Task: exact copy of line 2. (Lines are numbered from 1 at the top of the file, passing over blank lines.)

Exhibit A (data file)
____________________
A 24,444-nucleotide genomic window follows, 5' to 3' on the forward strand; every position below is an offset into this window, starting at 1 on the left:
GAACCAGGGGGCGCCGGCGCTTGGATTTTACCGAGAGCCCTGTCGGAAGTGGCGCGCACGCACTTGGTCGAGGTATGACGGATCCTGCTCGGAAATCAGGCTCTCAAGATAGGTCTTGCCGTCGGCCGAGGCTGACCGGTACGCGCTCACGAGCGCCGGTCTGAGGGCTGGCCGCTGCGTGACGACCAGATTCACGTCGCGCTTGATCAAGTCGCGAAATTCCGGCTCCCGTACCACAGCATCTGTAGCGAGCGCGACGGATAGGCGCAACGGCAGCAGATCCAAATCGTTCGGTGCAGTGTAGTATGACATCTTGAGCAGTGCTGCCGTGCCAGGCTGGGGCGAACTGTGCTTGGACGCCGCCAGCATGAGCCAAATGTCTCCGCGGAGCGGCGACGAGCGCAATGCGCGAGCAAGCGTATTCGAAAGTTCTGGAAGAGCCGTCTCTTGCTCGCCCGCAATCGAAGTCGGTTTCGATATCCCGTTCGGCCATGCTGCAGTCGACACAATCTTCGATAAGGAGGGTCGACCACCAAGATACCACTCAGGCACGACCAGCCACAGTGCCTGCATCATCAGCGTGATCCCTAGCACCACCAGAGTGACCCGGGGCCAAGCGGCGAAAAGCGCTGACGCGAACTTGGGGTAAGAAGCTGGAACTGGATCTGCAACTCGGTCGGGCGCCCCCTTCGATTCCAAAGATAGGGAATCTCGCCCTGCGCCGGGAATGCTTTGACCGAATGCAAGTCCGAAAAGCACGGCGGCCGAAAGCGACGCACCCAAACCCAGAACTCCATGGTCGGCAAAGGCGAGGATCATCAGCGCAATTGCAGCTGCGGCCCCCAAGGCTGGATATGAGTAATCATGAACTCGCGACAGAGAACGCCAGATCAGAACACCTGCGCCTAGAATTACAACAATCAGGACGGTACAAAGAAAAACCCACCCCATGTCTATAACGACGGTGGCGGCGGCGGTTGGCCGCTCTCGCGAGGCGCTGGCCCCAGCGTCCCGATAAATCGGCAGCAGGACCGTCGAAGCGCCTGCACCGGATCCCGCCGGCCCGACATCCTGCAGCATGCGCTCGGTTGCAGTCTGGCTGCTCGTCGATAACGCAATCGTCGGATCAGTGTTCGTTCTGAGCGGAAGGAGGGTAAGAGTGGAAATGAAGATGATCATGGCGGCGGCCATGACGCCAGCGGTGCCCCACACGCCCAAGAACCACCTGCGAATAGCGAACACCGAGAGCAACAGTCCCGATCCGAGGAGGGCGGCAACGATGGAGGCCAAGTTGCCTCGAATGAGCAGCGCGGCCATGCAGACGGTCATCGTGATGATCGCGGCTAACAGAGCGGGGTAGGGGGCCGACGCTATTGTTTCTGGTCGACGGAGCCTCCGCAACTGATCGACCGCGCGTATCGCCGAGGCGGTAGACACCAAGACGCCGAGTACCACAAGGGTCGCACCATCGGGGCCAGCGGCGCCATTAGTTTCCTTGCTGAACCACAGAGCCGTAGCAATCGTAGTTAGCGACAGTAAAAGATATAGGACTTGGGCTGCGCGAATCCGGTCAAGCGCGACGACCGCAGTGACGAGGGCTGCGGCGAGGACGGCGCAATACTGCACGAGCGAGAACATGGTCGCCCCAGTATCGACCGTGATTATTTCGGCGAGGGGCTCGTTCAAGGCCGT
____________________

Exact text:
GAACCAGGGGGCGCCGGCGCTTGGATTTTACCGAGAGCCCTGTCGGAAGTGGCGCGCACGCACTTGGTCGAGGTATGACGGATCCTGCTCGGAAATCAGGCTCTCAAGATAGGTCTTGCCGTCGGCCGAGGCTGACCGGTACGCGCTCACGAGCGCCGGTCTGAGGGCTGGCCGCTGCGTGACGACCAGATTCACGTCGCGCTTGATCAAGTCGCGAAATTCCGGCTCCCGTACCACAGCATCTGTAGCGAGCGCGACGGATAGGCGCAACGGCAGCAGATCCAAATCGTTCGGTGCAGTGTAGTATGACATCTTGAGCAGTGCTGCCGTGCCAGGCTGGGGCGAACTGTGCTTGGACGCCGCCAGCATGAGCCAAATGTCTCCGCGGAGCGGCGACGAGCGCAATGCGCGAGCAAGCGTATTCGAAAGTTCTGGAAGAGCCGTCTCTTGCTCGCCCGCAATCGAAGTCGGTTTCGATATCCCGTTCGGCCATGCTGCAGTCGACACAATCTTCGATAAGGAGGGTCGACCACCAAGATACCACTCAGGCACGACCAGCCACAGTGCCTGCATCATCAGCGTGATCCCTAGCACCACCAGAGTGACCCGGGGCCAAGCGGCGAAAAGCGCTGACGCGAACTTGGGGTAAGAAGCTGGAACTGGATCTGCAACTCGGTCGGGCGCCCCCTTCGATTCCAAAGATAGGGAATCTCGCCCTGCGCCGGGAATGCTTTGACCGAATGCAAGTCCGAAAAGCACGGCGGCCGAAAGCGACGCACCCAAACCCAGAACTCCATGGTCGGCAAAGGCGAGGATCATCAGCGCAATTGCAGCTGCGGCCCCCAAGGCTGGATATGAGTAATCATGAACTCGCGACAGAGAACGCCAGATCAGAACACCTGCGCCTAGAATTACAACAATCAGGACGGTACAAAGAAAAACCCACCCCATGTCTATAACGACGGTGGCGGCGGCGGTTGGCCGCTCTCGCGAGGCGCTGGCCCCAGCGTCCCGATAAATCGGCAGCAGGACCGTCGAAGCGCCTGCACCGGATCCCGCCGGCCCGACATCCTGCAGCATGCGCTCGGTTGCAGTCTGGCTGCTCGTCGATAACGCAATCGTCGGATCAGTGTTCGTTCTGAGCGGAAGGAGGGTAAGAGTGGAAATGAAGATGATCATGGCGGCGGCCATGACGCCAGCGGTGCCCCACACGCCCAAGAACCACCTGCGAATAGCGAACACCGAGAGCAACAGTCCCGATCCGAGGAGGGCGGCAACGATGGAGGCCAAGTTGCCTCGAATGAGCAGCGCGGCCATGCAGACGGTCATCGTGATGATCGCGGCTAACAGAGCGGGGTAGGGGGCCGACGCTATTGTTTCTGGTCGACGGAGCCTCCGCAACTGATCGACCGCGCGTATCGCCGAGGCGGTAGACACCAAGACGCCGAGTACCACAAGGGTCGCACCATCGGGGCCAGCGGCGCCATTAGTTTCCTTGCTGAACCACAGAGCCGTAGCAATCGTAGTTAGCGACAGTAAAAGATATAGGACTTGGGCTGCGCGAATCCGGTCAAGCGCGACGACCGCAGTGACGAGGGCTGCGGCGAGGACGGCGCAATACTGCACGAGCGAGAACATGGTCGCCCCAGTATCGACCGTGATTATTTCGGCGAGGGGCTCGTTCAAGGCCGT